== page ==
9 Sep 2016

Anfield Update: 'Brilliant' €35m Liverpool star reveals massive change. Waste of talent?

Liverpool captain Jordan Henderson is generally perceived to be a box-to-box midfielder, but after operating as (ostensibly) a defensive-midfielder this season, Hendo has now revealed that Klopp is instructing him to curtail his attacking instincts.

Speaking to the Liverpool Echo this week, Hendo confirmed a positional-change to 'deep-lying midfielder', which, in Klopp's system, is basically a euphemism for 'defensive-midfielder:

“Being the No 6 is more disciplined. When the team is going forward I am thinking more about protection and how I can help rather than running forward and getting in the box all the time".

In theory, Liverpool can benefit from a Xabi Alonso-style 'deep-lying midfielder', but only if the player in question is partnered with a dedicated DM. Take Alonso, for example: he almost always had the likes of Hamann, Sissoko, and Mascherano alongside him, which freed him from the burden of being the first line of protection in front of the defence. Henderson doesn't have that luxury, which means he is basically forced to be a defensive-midfielder.

An Alonso/Gerrard partnership in midfield rarely worked because - like Wijnaldum and Hendo - neither was a dedicated DM, and playing those two together often left Liverpool's midfield exposed and overrun. The best example of this is, of course, the 2005 Champions League final:

* Liverpool were 3-0 down at half-time after starting with...Alonso and Gerrard in midfield. Neither had the discipline to protect the back four, and Milan consequently ripped the Reds apart.

* Benitez fixed the problem by introducing Hamann (a dedicated DM) into the game to play alongside Alonso, which then allowed Gerrard to play as an advanced attacking midfielder. The rest is history.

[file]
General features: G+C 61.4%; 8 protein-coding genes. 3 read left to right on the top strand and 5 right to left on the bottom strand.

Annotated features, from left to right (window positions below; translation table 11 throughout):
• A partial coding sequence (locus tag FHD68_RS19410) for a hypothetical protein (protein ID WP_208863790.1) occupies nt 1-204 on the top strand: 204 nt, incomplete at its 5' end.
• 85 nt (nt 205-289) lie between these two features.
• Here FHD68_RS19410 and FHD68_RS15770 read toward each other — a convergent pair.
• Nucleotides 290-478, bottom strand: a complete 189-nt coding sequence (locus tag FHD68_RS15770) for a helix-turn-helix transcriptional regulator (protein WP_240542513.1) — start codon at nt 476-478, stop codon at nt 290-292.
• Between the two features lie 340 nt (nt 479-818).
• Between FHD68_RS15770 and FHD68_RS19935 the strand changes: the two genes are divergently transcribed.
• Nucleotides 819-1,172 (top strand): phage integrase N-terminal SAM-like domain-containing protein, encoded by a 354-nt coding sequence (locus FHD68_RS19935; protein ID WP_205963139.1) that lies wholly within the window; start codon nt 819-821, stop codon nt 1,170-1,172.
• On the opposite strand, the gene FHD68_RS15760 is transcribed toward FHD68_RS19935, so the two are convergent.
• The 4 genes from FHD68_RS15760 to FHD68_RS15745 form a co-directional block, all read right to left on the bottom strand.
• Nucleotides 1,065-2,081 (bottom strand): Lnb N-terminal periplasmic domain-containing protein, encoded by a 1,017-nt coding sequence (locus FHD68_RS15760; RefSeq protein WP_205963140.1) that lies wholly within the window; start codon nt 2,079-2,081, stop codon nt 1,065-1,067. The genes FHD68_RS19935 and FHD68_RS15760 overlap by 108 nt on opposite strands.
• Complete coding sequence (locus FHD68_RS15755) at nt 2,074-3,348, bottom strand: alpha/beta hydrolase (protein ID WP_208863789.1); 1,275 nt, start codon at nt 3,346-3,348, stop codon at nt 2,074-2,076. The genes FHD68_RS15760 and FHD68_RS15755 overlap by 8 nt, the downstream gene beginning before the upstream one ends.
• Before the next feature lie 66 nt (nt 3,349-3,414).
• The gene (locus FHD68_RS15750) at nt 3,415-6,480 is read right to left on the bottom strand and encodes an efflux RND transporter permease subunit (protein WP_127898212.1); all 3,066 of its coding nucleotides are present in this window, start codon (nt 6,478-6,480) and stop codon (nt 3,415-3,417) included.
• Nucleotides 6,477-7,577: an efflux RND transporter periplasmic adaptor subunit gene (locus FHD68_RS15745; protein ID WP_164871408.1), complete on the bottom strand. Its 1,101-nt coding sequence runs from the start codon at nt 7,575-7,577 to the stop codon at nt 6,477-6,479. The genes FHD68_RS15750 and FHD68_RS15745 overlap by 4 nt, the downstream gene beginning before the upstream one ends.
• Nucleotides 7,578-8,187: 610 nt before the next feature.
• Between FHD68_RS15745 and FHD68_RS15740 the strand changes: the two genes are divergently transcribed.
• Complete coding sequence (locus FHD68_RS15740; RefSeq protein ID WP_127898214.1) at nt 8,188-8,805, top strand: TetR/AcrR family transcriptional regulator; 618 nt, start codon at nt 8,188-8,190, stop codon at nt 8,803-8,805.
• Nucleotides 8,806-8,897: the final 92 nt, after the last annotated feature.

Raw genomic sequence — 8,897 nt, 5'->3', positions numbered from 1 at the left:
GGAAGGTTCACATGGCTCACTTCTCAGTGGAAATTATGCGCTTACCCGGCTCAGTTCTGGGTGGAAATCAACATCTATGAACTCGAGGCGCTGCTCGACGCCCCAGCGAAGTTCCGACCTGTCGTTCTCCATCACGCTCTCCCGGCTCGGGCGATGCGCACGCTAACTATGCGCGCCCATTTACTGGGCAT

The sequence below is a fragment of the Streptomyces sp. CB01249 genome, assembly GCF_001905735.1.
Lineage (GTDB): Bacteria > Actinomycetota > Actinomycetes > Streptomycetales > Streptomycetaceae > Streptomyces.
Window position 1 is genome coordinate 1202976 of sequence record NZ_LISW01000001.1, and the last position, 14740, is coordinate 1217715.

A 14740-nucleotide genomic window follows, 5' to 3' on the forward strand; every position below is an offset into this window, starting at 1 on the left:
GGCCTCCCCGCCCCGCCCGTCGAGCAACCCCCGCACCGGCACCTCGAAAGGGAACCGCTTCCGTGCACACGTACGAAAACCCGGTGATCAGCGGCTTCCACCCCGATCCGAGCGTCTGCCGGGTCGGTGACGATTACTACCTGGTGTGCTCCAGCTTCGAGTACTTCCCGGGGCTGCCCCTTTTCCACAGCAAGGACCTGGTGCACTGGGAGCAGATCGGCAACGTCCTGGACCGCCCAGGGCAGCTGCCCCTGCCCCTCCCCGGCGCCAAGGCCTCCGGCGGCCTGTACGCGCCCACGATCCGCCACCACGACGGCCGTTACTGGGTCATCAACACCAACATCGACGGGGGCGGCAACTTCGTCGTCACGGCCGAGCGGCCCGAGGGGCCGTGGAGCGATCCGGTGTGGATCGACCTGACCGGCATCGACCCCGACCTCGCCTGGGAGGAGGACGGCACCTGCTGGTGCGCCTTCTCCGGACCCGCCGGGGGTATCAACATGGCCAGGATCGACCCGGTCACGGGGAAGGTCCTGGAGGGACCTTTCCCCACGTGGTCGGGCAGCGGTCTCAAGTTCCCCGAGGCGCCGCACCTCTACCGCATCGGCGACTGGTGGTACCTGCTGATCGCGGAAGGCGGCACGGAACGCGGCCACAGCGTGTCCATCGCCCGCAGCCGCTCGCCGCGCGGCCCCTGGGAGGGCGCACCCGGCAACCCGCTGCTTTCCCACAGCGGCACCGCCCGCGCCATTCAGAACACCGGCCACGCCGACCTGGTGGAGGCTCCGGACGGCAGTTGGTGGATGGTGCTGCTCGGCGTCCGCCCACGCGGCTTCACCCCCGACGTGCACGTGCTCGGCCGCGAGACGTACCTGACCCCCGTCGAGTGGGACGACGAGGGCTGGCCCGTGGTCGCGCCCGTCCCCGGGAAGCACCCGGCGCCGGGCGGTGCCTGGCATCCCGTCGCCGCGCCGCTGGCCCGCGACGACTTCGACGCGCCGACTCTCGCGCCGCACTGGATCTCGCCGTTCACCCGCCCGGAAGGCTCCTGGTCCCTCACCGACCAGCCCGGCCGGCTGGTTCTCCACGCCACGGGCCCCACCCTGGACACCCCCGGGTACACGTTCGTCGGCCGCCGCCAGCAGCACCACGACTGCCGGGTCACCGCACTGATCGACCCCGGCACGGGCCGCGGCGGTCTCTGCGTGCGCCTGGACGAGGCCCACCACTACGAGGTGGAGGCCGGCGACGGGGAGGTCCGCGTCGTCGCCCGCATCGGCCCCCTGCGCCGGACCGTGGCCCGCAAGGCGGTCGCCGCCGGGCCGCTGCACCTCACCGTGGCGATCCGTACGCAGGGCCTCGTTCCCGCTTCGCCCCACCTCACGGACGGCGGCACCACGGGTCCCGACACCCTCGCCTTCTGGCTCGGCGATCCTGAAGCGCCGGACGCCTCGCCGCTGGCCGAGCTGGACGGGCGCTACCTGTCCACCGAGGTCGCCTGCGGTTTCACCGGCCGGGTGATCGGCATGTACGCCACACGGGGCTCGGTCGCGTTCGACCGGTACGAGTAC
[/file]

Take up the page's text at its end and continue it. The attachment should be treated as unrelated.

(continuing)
The Henderson/Wijnaldum midfield partnership is a (or should be) a non-starter as neither can operate in Klopp's system without sacrificing their best qualities (i.e. attacking instincts). Hendo and Wijnaldum are at their best when they're free to attack in the final third, but, unfortunately, under Klopp, their attacking instincts are being neutered.

I personally find it concerning that 11 years after the first-half horror show at the Ataturk, Klopp is making the same obvious mistake as Benitez, but unlike Liverpool's ex-Boss, he has no desire to fix it.

That said, if Klopp's plan is to utilise Emre Can as a DM, with Hendo as the playmaker, then it may work out, but if Wijnaldum also plays in midfield (as part of a 433), then Liverpool have a major selection problem up-front, with Lallana, Mane, Coutinho, Firmino, and Sturridge fighting for the three advanced attacking places.

In my view, the solution is as follows:

--------------- Can (DM)
-------- Hendo (B2B Playmaker)
Mane ------- Coutinho ---- Wijnaldum
------------ Sturridge

* Lallana competing with Coutinho for the number-10 role (with Coutinho and Wijnaldum interchangeable).

* Firmino competing with Sturridge for the central striker role (his most effective position for LFC)

^ Jan 2016: Described by Klopp as 'brilliant'. €35m-rated (CIES Football Observatory)



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